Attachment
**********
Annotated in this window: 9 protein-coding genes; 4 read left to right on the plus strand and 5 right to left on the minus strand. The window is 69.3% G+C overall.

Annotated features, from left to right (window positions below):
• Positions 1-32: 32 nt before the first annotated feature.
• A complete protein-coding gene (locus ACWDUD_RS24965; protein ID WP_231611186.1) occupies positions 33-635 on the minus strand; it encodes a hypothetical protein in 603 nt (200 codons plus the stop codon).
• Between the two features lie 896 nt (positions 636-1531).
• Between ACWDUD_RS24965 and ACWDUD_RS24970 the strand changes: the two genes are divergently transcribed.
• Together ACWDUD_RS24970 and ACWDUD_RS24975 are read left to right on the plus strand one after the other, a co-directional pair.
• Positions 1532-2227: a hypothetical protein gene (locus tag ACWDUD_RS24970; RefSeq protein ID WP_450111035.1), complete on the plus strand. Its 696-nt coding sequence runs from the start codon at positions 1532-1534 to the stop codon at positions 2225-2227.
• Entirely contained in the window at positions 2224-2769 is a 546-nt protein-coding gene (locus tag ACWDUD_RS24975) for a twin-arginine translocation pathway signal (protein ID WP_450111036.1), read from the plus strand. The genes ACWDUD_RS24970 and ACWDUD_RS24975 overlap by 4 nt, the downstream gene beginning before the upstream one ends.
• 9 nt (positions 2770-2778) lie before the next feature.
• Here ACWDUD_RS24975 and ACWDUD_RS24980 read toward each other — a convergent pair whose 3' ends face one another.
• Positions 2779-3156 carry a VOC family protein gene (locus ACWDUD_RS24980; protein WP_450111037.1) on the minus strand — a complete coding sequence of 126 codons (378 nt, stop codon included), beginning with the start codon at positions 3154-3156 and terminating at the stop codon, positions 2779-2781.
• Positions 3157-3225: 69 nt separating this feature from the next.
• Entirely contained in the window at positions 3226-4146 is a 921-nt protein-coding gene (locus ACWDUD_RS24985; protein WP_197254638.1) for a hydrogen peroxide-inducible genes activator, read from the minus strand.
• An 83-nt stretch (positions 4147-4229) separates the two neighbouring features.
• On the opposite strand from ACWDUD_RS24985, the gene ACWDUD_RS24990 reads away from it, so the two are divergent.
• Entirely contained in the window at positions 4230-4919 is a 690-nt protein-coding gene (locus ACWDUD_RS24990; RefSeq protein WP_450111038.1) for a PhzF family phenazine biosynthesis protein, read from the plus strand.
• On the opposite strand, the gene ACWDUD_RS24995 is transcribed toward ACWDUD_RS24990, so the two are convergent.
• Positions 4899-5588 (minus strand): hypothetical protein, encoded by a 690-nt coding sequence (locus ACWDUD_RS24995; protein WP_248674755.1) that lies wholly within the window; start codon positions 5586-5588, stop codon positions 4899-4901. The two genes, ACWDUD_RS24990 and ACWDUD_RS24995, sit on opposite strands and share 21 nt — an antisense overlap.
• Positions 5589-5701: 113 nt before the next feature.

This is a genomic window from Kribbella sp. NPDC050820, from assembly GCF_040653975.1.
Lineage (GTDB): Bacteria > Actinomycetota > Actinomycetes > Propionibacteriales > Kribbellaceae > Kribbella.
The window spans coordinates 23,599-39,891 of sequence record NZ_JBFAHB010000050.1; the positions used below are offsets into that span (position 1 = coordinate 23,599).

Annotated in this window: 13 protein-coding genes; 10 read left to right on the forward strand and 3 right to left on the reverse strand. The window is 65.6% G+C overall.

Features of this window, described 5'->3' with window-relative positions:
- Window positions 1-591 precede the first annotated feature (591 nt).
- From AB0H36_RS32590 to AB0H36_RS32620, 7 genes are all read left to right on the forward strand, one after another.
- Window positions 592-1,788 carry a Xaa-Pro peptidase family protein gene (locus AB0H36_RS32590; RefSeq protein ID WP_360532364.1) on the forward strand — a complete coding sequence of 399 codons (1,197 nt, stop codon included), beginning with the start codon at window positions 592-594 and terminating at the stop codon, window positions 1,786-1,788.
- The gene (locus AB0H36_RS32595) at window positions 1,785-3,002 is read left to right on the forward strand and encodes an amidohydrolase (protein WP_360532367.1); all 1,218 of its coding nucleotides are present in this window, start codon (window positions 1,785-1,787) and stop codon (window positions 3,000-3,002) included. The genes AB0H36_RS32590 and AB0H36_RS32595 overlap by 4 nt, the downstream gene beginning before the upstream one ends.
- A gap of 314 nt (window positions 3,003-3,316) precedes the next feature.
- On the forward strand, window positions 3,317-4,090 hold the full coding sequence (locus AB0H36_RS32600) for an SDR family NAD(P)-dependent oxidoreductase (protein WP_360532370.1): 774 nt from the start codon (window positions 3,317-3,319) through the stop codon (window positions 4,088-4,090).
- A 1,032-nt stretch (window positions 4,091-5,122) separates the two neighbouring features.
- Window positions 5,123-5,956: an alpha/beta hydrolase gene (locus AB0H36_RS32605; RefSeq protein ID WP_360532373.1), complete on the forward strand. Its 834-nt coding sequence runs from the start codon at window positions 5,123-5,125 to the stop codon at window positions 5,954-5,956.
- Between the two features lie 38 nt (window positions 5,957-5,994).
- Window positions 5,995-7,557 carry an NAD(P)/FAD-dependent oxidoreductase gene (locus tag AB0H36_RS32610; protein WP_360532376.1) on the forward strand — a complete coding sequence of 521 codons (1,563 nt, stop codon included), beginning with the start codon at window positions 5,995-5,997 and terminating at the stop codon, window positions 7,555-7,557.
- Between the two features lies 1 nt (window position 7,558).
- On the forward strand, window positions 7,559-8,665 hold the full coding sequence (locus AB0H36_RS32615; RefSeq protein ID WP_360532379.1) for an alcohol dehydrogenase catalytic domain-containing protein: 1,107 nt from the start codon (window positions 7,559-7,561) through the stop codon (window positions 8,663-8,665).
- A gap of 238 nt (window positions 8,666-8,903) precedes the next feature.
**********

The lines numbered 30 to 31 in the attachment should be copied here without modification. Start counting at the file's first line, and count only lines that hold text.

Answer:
- A gap of 314 nt (window positions 3,003-3,316) precedes the next feature.
- On the forward strand, window positions 3,317-4,090 hold the full coding sequence (locus AB0H36_RS32600) for an SDR family NAD(P)-dependent oxidoreductase (protein WP_360532370.1): 774 nt from the start codon (window positions 3,317-3,319) through the stop codon (window positions 4,088-4,090).